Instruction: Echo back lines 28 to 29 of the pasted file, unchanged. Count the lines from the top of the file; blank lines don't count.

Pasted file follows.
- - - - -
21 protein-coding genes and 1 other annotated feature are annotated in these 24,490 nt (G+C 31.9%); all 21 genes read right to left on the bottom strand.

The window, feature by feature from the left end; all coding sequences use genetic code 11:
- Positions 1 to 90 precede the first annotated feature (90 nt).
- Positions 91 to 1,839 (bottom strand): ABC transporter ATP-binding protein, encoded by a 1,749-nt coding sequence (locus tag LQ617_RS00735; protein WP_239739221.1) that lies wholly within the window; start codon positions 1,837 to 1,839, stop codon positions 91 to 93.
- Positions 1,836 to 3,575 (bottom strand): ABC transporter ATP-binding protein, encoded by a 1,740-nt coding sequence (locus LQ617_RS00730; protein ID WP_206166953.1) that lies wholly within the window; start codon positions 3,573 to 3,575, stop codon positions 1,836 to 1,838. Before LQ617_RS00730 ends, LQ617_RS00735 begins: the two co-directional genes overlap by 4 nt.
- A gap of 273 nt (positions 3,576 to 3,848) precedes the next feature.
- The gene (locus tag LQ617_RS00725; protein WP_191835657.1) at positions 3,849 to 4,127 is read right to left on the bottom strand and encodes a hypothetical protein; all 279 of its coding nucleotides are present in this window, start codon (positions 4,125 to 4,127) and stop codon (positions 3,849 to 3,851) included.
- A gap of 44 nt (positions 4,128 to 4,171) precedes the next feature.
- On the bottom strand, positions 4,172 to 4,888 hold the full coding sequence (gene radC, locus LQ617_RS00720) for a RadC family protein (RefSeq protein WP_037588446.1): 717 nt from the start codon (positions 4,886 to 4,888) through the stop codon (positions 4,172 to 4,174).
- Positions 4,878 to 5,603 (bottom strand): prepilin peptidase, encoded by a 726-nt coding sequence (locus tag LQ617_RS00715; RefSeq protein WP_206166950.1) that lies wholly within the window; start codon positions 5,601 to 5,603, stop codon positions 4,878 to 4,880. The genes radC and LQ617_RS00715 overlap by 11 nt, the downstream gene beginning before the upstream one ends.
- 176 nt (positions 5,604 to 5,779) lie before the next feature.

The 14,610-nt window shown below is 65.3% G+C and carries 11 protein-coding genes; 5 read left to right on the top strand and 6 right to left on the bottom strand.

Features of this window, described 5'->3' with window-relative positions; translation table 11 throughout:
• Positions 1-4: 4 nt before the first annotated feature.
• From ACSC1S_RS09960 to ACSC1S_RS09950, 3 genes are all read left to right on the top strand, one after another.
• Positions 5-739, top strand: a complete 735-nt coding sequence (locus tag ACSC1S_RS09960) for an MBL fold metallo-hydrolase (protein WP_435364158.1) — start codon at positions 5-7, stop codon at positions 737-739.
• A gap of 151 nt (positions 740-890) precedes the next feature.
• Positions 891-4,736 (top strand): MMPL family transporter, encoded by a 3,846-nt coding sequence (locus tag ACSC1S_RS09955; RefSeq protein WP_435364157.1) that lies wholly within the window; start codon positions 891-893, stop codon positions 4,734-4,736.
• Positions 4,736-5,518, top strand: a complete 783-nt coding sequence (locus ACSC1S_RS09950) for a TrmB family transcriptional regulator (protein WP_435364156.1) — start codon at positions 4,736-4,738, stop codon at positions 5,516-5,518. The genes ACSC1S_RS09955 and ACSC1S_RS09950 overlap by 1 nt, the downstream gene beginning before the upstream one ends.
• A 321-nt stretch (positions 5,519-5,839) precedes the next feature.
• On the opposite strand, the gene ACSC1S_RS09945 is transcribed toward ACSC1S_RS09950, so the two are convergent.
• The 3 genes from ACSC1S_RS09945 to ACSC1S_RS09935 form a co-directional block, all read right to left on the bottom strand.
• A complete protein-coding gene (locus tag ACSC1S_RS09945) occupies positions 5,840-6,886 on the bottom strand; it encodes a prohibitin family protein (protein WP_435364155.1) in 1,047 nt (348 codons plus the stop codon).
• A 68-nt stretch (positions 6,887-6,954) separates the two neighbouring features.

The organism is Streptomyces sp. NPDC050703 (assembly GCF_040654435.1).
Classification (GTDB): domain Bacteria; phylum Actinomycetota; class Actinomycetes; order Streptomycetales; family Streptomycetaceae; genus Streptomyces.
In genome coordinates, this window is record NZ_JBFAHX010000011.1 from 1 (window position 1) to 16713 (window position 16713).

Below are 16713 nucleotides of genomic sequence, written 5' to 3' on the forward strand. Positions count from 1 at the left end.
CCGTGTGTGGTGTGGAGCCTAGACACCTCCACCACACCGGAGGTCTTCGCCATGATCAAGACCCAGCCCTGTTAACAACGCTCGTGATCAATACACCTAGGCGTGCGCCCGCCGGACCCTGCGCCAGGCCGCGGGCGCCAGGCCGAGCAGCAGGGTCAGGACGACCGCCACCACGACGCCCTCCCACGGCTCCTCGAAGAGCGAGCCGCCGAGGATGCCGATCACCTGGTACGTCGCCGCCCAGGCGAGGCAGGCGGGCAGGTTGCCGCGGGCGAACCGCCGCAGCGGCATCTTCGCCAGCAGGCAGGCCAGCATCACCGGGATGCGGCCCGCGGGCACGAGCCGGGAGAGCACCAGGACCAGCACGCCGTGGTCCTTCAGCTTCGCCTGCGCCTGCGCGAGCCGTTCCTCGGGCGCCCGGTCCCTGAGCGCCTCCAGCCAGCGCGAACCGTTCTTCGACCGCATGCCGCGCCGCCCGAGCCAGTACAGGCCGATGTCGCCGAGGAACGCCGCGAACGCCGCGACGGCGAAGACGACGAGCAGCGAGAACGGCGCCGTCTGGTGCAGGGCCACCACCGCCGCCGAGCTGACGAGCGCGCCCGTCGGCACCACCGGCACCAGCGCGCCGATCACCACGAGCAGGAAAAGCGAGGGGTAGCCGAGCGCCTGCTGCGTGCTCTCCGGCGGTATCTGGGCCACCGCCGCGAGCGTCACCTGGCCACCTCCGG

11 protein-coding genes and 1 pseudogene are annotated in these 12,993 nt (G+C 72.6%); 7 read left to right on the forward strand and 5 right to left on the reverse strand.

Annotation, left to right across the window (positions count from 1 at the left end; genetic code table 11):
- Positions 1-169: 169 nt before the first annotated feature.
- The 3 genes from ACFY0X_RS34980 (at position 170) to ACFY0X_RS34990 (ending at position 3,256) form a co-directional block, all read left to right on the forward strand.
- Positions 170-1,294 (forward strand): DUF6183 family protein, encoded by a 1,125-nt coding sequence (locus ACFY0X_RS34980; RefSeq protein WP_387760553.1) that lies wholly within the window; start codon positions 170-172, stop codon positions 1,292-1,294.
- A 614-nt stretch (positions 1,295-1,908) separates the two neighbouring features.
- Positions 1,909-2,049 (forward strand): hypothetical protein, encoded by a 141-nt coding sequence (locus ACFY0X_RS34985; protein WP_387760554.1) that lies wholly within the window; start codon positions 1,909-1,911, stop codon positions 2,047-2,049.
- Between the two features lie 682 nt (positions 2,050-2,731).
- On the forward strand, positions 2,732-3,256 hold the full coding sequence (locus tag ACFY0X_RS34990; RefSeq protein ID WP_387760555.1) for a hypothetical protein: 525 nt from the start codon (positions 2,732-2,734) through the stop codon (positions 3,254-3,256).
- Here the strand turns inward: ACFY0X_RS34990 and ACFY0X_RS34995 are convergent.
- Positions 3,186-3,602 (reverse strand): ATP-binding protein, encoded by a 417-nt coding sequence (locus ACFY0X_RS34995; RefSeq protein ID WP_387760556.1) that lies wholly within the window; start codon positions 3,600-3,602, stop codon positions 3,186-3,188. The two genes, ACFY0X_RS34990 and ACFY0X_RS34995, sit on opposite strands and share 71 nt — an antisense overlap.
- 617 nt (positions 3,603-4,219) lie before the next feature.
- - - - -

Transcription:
Below are 16713 nucleotides of genomic sequence, written 5' to 3' on the forward strand. Positions count from 1 at the left end.
CCGTGTGTGGTGTGGAGCCTAGACACCTCCACCACACCGGAGGTCTTCGCCATGATCAAGACCCAGCCCTGTTAACAACGCTCGTGATCAATACACCTAGGCGTGCGCCCGCCGGACCCTGCGCCAGGCCGCGGGCGCCAGGCCGAGCAGCAGGGTCAGGACGACCGCCACCACGACGCCCTCCCACGGCTCCTCGAAGAGCGAGCCGCCGAGGATGCCGATCACCTGGTACGTCGCCGCCCAGGCGAGGCAGGCGGGCAGGTTGCCGCGGGCGAACCGCCGCAGCGGCATCTTCGCCAGCAGGCAGGCCAGCATCACCGGGATGCGGCCCGCGGGCACGAGCCGGGAGAGCACCAGGACCAGCACGCCGTGGTCCTTCAGCTTCGCCTGCGCCTGCGCGAGCCGTTCCTCGGGCGCCCGGTCCCTGAGCGCCTCCAGCCAGCGCGAACCGTTCTTCGACCGCATGCCGCGCCGCCCGAGCCAGTACAGGCCGATGTCGCCGAGGAACGCCGCGAACGCCGCGACGGCGAAGACGACGAGCAGCGAGAACGGCGCCGTCTGGTGCAGGGCCACCACCGCCGCCGAGCTGACGAGCGCGCCCGTCGGCACCACCGGCACCAGCGCGCCGATCACCACGAGCAGGAAAAGCGAGGGGTAGCCGAGCGCCTGCTGCGTGCTCTCCGGCGGTATCTGGGCCACCGCCGCGAGCGTCACCTGGCCACCTCCGG